Explosive testimony in a Los Angeles courtroom after a judge begins digging into indications of possible fraud in lawsuits by Nicaraguans against Dole Food alleging toxic harms from banana pesticides (L.A. Times via Cal Biz Lit, WSJ law blog; earlier at Overlawyered). The fraud went on for decades, a Dole lawyer charged, and included recruiting and coaching poor Nicaraguan men to pose as having been rendered sterile, even if they had children and had never worked on banana plantations. A California jury had awarded millions of dollars in one of a string of cases that drew controversy over the competence of stateside courts in evaluating claims over injuries that took place in foreign countries. According to the L.A. Times, one lawyer representing the plaintiff’s side in the litigation expressed regret over the actions of a co-counsel and said “all parties were in a nightmare situation.” Bloomberg:
Most of the employment records of Dole workers in Nicaragua were destroyed in the aftermath of the Sandinista revolution, opening the door to the fraudulent claims, Edelman said at the hearing.
Nicaraguan witnesses for Dole whose faces were hidden and whose voices were distorted to prevent identification, said in videotaped statements shown in court that they feared retribution if it became known they provided information to company investigators.
“They even would set fire to my house, even with my family in there,” one witness said. “These people don’t care.”
The cases of thousands more plaintiffs from poor banana-growing countries are waiting for trial in Los Angeles; Dow Chemical is also a defendant, because it manufactured the pesticide. [Update Apr. 24: judge tosses two consolidated lawsuits against Dole]
For another dramatic episode in which poor Latin American plaintiffs have surfaced in U.S. courts with hard-to-disprove claims, see the case of purportedly illegitimate Guatemalan children left fatherless by international air crashes (Nov. 29, 2000).
Thomas Girardi, of Girardi & Keese, and Walter Lack, of Engstrom Lipscomb & Lack, are among California’s highest-profile plaintiff’s lawyers, often working closely together on litigation; perhaps their best-known case was the “Erin Brockovich” action against Pacific Gas & Electric, which I covered here and again here (highlight: the chartered Mediterranean cruise to which Girardi and Lack invited the three arbitrators soon after winning their split of $133 million in fees). Now both men are in a spot of bother with the Ninth Circuit, where a special master, senior circuit judge A. Wallace Tashima, has recommended hundreds of thousands of dollars in sanctions against them and where a three-judge panel (Kozinski, Reinhardt, Berzon) has just moved to appoint a special prosecutor to recommend further discipline in the case.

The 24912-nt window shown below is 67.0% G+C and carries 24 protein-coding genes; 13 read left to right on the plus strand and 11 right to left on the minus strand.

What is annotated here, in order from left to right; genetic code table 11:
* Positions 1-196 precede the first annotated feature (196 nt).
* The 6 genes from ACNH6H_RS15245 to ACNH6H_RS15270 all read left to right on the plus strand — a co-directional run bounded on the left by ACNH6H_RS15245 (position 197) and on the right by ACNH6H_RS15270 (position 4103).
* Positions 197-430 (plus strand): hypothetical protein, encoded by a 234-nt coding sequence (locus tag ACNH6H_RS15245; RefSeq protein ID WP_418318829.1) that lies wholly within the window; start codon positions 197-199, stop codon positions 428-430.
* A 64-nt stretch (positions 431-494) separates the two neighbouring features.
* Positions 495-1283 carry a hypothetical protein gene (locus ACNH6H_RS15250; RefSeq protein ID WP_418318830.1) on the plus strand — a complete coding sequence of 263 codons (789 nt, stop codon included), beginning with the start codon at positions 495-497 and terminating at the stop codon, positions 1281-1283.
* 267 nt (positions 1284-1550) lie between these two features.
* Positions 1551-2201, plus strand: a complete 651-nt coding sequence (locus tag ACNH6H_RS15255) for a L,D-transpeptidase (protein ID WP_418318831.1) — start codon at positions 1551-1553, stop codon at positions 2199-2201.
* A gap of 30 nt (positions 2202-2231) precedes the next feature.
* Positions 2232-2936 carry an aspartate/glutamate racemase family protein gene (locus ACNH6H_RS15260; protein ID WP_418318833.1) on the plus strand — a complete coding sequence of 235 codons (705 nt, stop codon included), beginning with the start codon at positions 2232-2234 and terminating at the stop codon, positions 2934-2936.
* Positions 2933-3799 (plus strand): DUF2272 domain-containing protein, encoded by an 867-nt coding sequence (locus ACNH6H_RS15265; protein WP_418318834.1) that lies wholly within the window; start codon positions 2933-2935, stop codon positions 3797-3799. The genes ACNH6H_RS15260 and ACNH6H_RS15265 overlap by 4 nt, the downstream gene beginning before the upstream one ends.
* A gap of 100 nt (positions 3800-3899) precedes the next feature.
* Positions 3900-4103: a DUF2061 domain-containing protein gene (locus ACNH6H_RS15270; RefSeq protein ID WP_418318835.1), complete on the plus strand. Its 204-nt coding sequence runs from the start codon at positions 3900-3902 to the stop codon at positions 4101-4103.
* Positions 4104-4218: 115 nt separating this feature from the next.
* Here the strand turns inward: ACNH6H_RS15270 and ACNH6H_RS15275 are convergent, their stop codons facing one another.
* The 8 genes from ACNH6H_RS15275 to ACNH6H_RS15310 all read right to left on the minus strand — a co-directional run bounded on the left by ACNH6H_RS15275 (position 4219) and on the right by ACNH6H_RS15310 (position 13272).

The imbroglio arose from a pesticide toxic tort which resulted in a Nicaraguan court’s $489 million judgment against defendants including Shell Oil, Dow Chemical and Dole Food, which plaintiffs had sought to enforce in this country. Amid mounting evidence that many of the various American and Nicaraguan lawyers involved had not been entirely (as they say) candid with the tribunal on a variety of points, the court has been trying to sort out who knew what when. “In his 65-page report, Tashima said Lack had a personal role in asserting repeatedly that a writ of execution made by the Nicaraguan judge to enforce the judgment in America was corrected to name Dole Food Co. and Shell Chemical Co. Girardi, meanwhile, allegedly allowed the misstatements to continue on his behalf without becoming directly involved.” (Evan Hill, “9th Circuit Taps Special Prosecutor for Toxic-Tort Case”, The Recorder, Jun. 10; latest order and March special master’s report from Judge Tashima, both PDF, via California Appellate Report). We understand that changes to California ethics rules have put a crimp in Girardi and Lack’s former practice of throwing luxurious events for judges, but even aside from that, we don’t think judges Tashima, Kozinski, Reinhardt and Berzon would probably have been making any plans to attend.
Bizarro-Overlawyered hasn’t quite gotten the hang of how to put forward their propaganda campaign to deprive consumers of the choice of arbitrating disputes.
A New Orleans woman, Patricia Dicorte, says she got ripped off by her contractor in May 2007, so she took him to an arbitrator, and in July 2007—a fraction of the time it would take in a civil suit of that magnitude—she had an arbitration ruling in her favor for $219 thousand. Unfortunately for her, she then took it to the cesspool of Orleans Parish Courts for enforcement, and Democratic Judge Yada Magee—a colleague of the cousin of the contractor—violated the Federal Arbitration Act and threw out the arbitrator’s ruling. (Dennis Woltering, “Despite arbitrator’s ruling woman still fighting contractor”, WWL-TV, Feb. 25). This will eventually be reinstated on appeal at some unnecessary expense, but somehow Kia Franklin is advertising this fiasco as an example of problems with arbitration (!), rather than as a problem with the judicial hellhole of New Orleans. (If the judge isn’t willing to give a fair ruling for the consumer in something as straightforward and administrative as arbitration judgment enforcement, what makes Franklin think that the consumer would have had a better chance with that judge in a civil trial?)
Judge Magee is best known for railroading negligence findings for 1800 plaintiffs against Dow Chemical in bogus silicone breast implant litigation in 1997, a decision thrown out by a Louisiana appellate court in 2002. Spitzfaden v. Dow Corning Corp., 833 So.2d 512 (La. App. 2002).